Viewpoint | Published:

The FAIR guiding principles for data stewardship: fair enough?

European Journal of Human Geneticsvolume 26pages931936 (2018) | Download Citation

Subjects

Abstract

The FAIR guiding principles for research data stewardship (findability, accessibility, interoperability, and reusability) look set to become a cornerstone of research in the life sciences. A critical appraisal of these principles in light of ongoing discussions and developments about data sharing is in order. The FAIR principles point the way forward for facilitating data sharing more systematically—provided that a number of ethical, methodological, and organisational challenges are addressed as well.

Access optionsAccess options

Rent or Buy article

Get time limited or full article access on ReadCube.

from$8.99

All prices are NET prices.

References

  1. 1.

    Munafò MR, Nosek BA, Bishop DVM, et al. A manifesto for reproducible science. Nat Hum Behav. 2017;1:0021.

  2. 2.

    Fecher B, Friesike S, Hebing M. What drives academic data sharing? PLoS One. 2015;10:e0118053.

  3. 3.

    European Commission. Open innovation, open science, open to the world—a vision for Europe. European Commission, DG Research and Innovation, 2016; https://bookshop.europa.eu/en/open-innovation-open-science-open-to-the-world-pbKI0416263/.

  4. 4.

    Editors TPM. Can data sharing become the path of least resistance? PLoS Med. 2016;13:e1001949.

  5. 5.

    Borgman CL. Big data, little data, no data: scholarship in the networked world. Cambridge, Massachusetts: The MIT Press; 2015.

  6. 6.

    Wilkinson MD, Dumontier M, Aalbersberg IjJ, et al. The FAIR guiding principles for scientific data management and stewardship. Sci Data. 2016;3:160018.

  7. 7.

    Data management - H2020 Online Manual. https://ec.europa.eu/research/participants/docs/h2020-funding-guide/cross-cutting-issues/open-access-data-management/data-management_en.htm. Accessed 14 Dec 2016.

  8. 8.

    GA4GH. https://www.ga4gh.org/. Accessed 10 Dec 2017.

  9. 9.

    The FAIR data principles explained. Dutch Techcentre Life Sci. https://www.dtls.nl/fair-data/fair-principles-explained/. Accessed 16 Feb 2018.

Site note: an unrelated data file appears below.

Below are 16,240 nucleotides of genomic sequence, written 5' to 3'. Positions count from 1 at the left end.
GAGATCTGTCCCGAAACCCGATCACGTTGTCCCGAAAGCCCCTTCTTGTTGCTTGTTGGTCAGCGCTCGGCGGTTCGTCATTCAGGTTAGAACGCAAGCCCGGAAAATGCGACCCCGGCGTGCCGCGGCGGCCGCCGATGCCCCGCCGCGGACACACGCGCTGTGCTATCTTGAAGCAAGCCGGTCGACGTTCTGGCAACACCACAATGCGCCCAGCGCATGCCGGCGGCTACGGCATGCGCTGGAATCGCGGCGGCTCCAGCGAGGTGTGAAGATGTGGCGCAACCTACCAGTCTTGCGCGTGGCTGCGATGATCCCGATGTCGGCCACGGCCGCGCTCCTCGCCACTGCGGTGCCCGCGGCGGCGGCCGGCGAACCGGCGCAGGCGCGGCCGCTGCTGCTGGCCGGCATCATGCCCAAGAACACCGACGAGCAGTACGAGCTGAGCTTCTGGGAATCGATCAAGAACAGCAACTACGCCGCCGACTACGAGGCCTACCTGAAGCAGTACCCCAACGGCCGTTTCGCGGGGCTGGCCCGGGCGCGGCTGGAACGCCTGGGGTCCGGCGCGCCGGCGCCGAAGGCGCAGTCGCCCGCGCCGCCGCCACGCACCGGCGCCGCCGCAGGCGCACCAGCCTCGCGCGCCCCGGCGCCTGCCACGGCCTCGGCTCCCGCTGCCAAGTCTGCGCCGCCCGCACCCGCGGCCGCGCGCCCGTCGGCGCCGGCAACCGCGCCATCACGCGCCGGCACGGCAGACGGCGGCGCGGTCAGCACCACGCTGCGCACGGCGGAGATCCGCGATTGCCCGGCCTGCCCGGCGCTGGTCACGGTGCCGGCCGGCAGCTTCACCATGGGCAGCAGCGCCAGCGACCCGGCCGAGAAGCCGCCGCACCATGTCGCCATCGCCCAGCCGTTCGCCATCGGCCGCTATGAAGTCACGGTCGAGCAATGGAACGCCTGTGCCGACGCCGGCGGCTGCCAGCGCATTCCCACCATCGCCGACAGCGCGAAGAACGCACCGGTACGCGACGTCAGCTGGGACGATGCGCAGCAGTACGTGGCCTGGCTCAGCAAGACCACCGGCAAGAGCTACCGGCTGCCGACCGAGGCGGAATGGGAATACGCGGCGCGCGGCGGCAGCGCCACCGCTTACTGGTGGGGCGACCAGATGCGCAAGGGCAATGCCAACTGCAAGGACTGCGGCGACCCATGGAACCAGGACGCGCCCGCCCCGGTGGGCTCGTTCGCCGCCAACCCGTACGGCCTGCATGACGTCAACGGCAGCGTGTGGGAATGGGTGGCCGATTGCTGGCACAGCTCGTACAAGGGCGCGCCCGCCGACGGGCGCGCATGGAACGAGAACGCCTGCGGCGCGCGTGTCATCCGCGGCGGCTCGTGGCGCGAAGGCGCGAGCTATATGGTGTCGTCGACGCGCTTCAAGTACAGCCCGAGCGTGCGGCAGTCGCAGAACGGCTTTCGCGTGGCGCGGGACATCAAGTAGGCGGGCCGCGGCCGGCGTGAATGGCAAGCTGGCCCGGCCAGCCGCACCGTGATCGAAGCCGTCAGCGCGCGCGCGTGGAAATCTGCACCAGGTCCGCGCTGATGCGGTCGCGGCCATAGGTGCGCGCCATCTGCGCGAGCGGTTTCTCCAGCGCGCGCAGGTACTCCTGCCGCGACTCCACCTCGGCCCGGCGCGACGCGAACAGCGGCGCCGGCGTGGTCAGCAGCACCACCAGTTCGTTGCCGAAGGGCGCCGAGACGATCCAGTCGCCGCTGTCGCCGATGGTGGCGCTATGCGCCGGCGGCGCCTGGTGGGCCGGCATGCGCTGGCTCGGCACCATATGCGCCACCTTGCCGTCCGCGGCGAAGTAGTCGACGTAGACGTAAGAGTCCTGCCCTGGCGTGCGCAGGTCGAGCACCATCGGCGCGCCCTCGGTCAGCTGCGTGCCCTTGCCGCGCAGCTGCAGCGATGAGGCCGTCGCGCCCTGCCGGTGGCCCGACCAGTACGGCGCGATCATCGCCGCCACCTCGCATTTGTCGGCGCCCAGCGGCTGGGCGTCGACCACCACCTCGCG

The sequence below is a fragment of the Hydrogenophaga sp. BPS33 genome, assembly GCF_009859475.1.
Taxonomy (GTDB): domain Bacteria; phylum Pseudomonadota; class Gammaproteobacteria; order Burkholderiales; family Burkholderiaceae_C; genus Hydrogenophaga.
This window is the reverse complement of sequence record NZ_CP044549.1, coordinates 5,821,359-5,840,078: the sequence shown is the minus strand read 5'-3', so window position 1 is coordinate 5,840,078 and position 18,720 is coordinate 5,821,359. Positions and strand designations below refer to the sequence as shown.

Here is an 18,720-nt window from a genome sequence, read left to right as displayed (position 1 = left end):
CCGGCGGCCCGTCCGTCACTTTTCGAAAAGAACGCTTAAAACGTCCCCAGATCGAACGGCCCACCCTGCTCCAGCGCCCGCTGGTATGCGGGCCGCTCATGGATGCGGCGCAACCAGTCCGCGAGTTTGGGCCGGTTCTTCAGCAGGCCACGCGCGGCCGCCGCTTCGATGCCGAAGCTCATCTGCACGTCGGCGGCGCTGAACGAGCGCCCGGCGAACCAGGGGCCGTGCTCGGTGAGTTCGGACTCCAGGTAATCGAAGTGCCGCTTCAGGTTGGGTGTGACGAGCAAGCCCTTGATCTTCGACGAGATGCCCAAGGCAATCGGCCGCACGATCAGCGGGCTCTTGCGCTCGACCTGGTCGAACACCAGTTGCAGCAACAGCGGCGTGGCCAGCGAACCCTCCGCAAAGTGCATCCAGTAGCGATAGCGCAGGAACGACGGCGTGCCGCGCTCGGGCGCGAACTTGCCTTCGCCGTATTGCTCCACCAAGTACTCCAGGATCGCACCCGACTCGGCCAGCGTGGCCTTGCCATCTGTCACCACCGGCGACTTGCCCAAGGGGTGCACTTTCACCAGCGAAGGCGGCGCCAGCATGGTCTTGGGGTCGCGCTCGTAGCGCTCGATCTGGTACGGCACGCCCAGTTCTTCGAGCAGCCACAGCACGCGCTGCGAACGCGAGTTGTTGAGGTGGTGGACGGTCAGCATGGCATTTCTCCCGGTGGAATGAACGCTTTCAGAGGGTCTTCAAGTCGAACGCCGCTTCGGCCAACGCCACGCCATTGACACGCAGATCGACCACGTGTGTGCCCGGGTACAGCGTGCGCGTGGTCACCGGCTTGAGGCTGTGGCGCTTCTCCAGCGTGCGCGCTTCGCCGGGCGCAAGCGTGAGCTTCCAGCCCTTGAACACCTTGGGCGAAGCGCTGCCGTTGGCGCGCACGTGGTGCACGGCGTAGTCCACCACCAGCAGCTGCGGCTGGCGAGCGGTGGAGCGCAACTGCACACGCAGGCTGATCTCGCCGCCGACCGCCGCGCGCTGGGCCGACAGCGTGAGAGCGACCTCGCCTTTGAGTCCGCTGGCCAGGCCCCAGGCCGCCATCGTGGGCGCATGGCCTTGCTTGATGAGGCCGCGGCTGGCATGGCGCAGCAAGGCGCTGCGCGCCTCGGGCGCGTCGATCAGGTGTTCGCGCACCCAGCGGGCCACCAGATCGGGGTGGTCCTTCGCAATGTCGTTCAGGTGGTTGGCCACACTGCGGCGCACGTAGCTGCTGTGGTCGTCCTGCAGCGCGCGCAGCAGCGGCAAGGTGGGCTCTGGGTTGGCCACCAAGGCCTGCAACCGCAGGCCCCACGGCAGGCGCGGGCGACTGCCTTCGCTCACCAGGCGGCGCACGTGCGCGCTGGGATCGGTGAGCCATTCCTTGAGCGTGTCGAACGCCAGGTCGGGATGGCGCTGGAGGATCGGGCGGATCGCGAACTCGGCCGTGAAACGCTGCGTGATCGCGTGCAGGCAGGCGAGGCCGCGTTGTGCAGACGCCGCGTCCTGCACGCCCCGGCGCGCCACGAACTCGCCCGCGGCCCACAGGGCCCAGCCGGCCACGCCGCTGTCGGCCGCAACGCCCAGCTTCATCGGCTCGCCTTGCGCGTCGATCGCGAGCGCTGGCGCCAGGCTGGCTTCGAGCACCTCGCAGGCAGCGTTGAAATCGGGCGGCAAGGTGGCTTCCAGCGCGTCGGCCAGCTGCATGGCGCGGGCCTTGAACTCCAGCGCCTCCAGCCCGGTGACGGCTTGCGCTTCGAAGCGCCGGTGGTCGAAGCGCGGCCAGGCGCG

10. 10.

    Holub P, Swertz M, Reihs R, van Enckevort D, Müller H, Litton J-E. BBMRI-ERIC directory: 515 biobanks with over 60 million biological samples. Biopreserv Biobanking. 2016;14:559–62.

  11. 11.

    Lappalainen I, Almeida-King J, Kumanduri V, et al. The European genome-phenome archive of human data consented for biomedical research. Nat Genet. 2015;47:692.

  12. 12.

    Genomic Data Toolkit. https://www.ga4gh.org/ga4ghtoolkit/genomicdatatoolkit/. Accessed 10 Dec 2017.

  13. 13.

    BRCA Exchange. http://brcaexchange.org/. Accessed 10 Dec 2017.

  14. 14.

    Mons B, Neylon C, Velterop J, et al. Cloudy, increasingly FAIR; revisiting the FAIR Data guiding principles for the European Open Science Cloud. Inf Serv Use. 2017;37:49–56.

  15. 15.

    Lezaun J, Montgomery CM. The pharmaceutical commons: sharing and exclusion in Global Health Drug Development. Sci Technol Hum Values. 2014;40:3–29.

  16. 16.

    Knoppers BM. Framework for responsible sharing of genomic and health-related data. Springer, 2014.

  17. 17.

    Pisani E, Aaby P, Breugelmans JG, et al. Beyond open data: realising the health benefits of sharing data. BMJ. 2016;355:i5295.

  18. 18.

    Shabani M, Knoppers BM, Borry P. From the principles of genomic data sharing to the practices of data access committees. EMBO Mol Med. 2015;7:e201405002.

  19. 19.

    Murray MJ. Thanks for sharing: the bumpy road towards truly open data. BMJ. 2016;352:i849.

  20. 20.

    Shabani M, Borry P. Rules for processing genetic data for research purposes in view of the new EU General Data Protection Regulation. Eur J Hum Genet 2018;26:149–156

  21. 21.

    Dyke SOM, Philippakis AA, Argila JRD, et al. Consent codes: upholding standard data use conditions. PLoS Genet. 2016;12:e1005772.

  22. 22.